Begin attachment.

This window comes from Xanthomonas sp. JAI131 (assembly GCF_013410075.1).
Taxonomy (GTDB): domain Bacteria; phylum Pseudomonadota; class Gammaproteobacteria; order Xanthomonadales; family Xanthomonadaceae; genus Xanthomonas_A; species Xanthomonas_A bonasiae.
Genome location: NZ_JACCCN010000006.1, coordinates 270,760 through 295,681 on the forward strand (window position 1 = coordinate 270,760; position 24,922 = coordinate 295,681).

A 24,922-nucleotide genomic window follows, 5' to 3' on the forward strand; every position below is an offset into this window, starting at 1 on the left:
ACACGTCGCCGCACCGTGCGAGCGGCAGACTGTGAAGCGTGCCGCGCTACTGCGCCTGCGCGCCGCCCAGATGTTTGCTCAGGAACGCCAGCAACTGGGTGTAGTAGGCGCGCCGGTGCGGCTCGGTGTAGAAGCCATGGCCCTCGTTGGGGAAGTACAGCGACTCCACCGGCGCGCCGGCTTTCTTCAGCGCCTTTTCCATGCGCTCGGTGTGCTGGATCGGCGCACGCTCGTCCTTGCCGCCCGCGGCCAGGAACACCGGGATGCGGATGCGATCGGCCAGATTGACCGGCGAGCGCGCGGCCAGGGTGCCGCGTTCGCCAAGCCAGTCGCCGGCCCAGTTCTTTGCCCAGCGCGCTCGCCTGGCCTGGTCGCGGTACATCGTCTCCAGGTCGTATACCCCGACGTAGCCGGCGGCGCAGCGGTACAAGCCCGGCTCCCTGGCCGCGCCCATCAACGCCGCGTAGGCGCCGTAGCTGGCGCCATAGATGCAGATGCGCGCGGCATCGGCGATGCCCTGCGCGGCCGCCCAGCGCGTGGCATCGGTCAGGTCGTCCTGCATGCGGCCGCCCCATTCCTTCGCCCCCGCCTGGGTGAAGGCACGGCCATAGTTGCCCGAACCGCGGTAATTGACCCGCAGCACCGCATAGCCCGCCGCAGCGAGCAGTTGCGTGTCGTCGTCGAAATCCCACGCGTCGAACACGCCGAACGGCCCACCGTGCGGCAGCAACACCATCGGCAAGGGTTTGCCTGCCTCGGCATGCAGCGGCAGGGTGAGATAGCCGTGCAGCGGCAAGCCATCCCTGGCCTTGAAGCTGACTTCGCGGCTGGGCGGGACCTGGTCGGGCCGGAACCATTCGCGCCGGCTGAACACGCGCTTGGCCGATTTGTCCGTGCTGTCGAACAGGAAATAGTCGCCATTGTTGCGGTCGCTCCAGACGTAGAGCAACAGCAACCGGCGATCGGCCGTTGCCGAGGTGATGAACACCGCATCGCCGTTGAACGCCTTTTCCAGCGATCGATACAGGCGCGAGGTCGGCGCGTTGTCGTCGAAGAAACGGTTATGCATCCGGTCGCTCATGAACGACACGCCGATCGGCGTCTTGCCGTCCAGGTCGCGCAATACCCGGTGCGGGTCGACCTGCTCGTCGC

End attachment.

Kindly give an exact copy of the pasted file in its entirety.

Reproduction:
This window comes from Xanthomonas sp. JAI131 (assembly GCF_013410075.1).
Taxonomy (GTDB): domain Bacteria; phylum Pseudomonadota; class Gammaproteobacteria; order Xanthomonadales; family Xanthomonadaceae; genus Xanthomonas_A; species Xanthomonas_A bonasiae.
Genome location: NZ_JACCCN010000006.1, coordinates 270,760 through 295,681 on the forward strand (window position 1 = coordinate 270,760; position 24,922 = coordinate 295,681).

A 24,922-nucleotide genomic window follows, 5' to 3' on the forward strand; every position below is an offset into this window, starting at 1 on the left:
ACACGTCGCCGCACCGTGCGAGCGGCAGACTGTGAAGCGTGCCGCGCTACTGCGCCTGCGCGCCGCCCAGATGTTTGCTCAGGAACGCCAGCAACTGGGTGTAGTAGGCGCGCCGGTGCGGCTCGGTGTAGAAGCCATGGCCCTCGTTGGGGAAGTACAGCGACTCCACCGGCGCGCCGGCTTTCTTCAGCGCCTTTTCCATGCGCTCGGTGTGCTGGATCGGCGCACGCTCGTCCTTGCCGCCCGCGGCCAGGAACACCGGGATGCGGATGCGATCGGCCAGATTGACCGGCGAGCGCGCGGCCAGGGTGCCGCGTTCGCCAAGCCAGTCGCCGGCCCAGTTCTTTGCCCAGCGCGCTCGCCTGGCCTGGTCGCGGTACATCGTCTCCAGGTCGTATACCCCGACGTAGCCGGCGGCGCAGCGGTACAAGCCCGGCTCCCTGGCCGCGCCCATCAACGCCGCGTAGGCGCCGTAGCTGGCGCCATAGATGCAGATGCGCGCGGCATCGGCGATGCCCTGCGCGGCCGCCCAGCGCGTGGCATCGGTCAGGTCGTCCTGCATGCGGCCGCCCCATTCCTTCGCCCCCGCCTGGGTGAAGGCACGGCCATAGTTGCCCGAACCGCGGTAATTGACCCGCAGCACCGCATAGCCCGCCGCAGCGAGCAGTTGCGTGTCGTCGTCGAAATCCCACGCGTCGAACACGCCGAACGGCCCACCGTGCGGCAGCAACACCATCGGCAAGGGTTTGCCTGCCTCGGCATGCAGCGGCAGGGTGAGATAGCCGTGCAGCGGCAAGCCATCCCTGGCCTTGAAGCTGACTTCGCGGCTGGGCGGGACCTGGTCGGGCCGGAACCATTCGCGCCGGCTGAACACGCGCTTGGCCGATTTGTCCGTGCTGTCGAACAGGAAATAGTCGCCATTGTTGCGGTCGCTCCAGACGTAGAGCAACAGCAACCGGCGATCGGCCGTTGCCGAGGTGATGAACACCGCATCGCCGTTGAACGCCTTTTCCAGCGATCGATACAGGCGCGAGGTCGGCGCGTTGTCGTCGAAGAAACGGTTATGCATCCGGTCGCTCATGAACGACACGCCGATCGGCGTCTTGCCGTCCAGGTCGCGCAATACCCGGTGCGGGTCGACCTGCTCGTCGC